OPINION: GGPPA oversights need to be fixed
OTTAWA, MARCH 29, 2021 – As in past requests made, the Canadian Propane Association (CPA) is again, calling for urgently needed changes to the federal “backstop” under the Greenhouse Gas Pollution Pricing Act (GGPPA).
Currently under the GGPPA, farmers pay a carbon tax for using a cleaner fuel (propane) while gasoline and diesel are exempt.
Three key changes would address oversights in the original bill, while assuring that the intention of the GGPPA is not only respected but enhanced.
First, the GPPA should be changed to ensure that low-emission propane receives the same exemptions as any other fuel, such as gas and diesel, used in agriculture.
Second, the “exclusivity for farm machinery in Sec. 18 (part 7)” should be changed to include farming activities such as fuel used for heating hatcheries, barns, etc. as eligible farming activities under the act.
Finally, the GGPPA should be changed to ensure that low-emission propane receives the same fuel charge exemption as natural gas and diesel for remote power plant operators under Sec. 36 of the act.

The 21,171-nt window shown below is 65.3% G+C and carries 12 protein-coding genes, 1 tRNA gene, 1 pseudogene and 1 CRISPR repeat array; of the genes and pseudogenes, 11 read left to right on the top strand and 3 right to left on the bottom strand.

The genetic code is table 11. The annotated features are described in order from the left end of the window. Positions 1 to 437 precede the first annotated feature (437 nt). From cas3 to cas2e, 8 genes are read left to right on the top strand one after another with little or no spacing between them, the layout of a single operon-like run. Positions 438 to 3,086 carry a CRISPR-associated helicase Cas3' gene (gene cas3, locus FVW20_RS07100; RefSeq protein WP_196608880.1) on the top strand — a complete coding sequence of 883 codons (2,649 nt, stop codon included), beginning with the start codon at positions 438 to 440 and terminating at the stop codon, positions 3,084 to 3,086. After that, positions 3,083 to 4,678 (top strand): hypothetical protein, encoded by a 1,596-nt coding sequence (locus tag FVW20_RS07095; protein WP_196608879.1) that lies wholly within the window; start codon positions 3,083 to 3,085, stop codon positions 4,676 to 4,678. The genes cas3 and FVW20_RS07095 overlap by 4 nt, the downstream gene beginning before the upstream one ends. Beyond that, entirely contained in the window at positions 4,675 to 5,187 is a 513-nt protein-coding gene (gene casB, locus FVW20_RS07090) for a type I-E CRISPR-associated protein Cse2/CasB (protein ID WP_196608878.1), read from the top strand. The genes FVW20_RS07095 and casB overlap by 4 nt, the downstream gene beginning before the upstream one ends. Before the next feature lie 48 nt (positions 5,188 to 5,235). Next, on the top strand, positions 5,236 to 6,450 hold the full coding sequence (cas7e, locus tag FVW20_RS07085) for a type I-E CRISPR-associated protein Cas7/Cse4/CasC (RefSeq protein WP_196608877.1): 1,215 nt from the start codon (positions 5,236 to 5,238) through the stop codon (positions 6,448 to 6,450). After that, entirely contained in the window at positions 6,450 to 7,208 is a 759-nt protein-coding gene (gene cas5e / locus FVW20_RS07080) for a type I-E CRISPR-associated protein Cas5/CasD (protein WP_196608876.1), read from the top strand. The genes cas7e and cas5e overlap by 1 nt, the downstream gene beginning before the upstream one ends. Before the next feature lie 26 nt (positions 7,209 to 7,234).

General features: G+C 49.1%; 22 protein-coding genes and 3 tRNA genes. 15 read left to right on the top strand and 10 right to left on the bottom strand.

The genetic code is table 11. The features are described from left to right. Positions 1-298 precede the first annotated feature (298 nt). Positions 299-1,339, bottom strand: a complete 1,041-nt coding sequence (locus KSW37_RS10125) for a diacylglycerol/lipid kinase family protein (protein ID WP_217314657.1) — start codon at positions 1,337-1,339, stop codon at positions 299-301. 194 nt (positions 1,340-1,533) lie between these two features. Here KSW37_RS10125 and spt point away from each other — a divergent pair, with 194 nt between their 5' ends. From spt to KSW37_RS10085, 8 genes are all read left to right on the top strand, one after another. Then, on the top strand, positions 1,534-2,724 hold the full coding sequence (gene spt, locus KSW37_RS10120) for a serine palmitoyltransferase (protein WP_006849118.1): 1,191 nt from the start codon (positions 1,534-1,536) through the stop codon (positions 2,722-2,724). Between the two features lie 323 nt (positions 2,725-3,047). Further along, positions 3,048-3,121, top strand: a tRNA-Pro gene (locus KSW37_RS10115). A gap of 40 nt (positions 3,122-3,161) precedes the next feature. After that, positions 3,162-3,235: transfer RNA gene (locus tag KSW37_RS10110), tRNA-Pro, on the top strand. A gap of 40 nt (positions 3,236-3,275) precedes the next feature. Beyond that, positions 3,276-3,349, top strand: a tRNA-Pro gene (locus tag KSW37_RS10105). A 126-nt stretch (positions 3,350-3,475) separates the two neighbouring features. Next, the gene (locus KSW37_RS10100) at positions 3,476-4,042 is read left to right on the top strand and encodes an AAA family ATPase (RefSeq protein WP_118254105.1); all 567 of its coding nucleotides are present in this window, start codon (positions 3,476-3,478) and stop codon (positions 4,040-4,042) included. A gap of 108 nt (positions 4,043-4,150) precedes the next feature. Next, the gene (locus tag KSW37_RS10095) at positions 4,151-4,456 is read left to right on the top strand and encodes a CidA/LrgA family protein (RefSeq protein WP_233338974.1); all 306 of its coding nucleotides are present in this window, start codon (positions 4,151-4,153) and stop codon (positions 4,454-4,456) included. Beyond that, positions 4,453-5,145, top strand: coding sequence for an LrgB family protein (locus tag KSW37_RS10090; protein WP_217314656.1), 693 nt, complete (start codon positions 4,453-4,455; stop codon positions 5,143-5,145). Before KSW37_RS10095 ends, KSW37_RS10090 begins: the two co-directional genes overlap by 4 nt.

Far too many Indigenous, rural and remote communities are forced to use carbon-intense fuels such as diesel for heating and power generation. This presents a variety of environmental, economic, technical, and social challenges including air and noise pollution, the risks of fuel spills/leaks, high cost of energy, supply issues and capacity constraints. In addition, costs for mediation can be in the hundreds of millions of dollars.
If propane was exempted under the GGPPA, it would encourage communities to use a fuel that does not cause such environmental damage to air, land or water. If spilled, propane dissipates into the air. For renewable projects, propane is a clean alternative to diesel for back-up power when solar and wind are not available.
The CPA supports Bill C-206, sponsored by MP Phillip Lawrence, which we believe makes important steps towards ensuring low-emission propane is on a level playing field with more carbon-intense fuels in agriculture applications.
Canada’s propane industry is ready, willing and able to adapt to the environmental and energy policy directions as determined by the federal government. The development of renewable propane—which is already commercially available in the United States and Europe—is proof of the potential. However, in order to maximize the benefits of low-emission propane, the federal government has to remove stumbling blocks to that effort. And that begins with three important changes to the GGPPA in the upcoming budget.
President and CEO,
Canadian Propane Association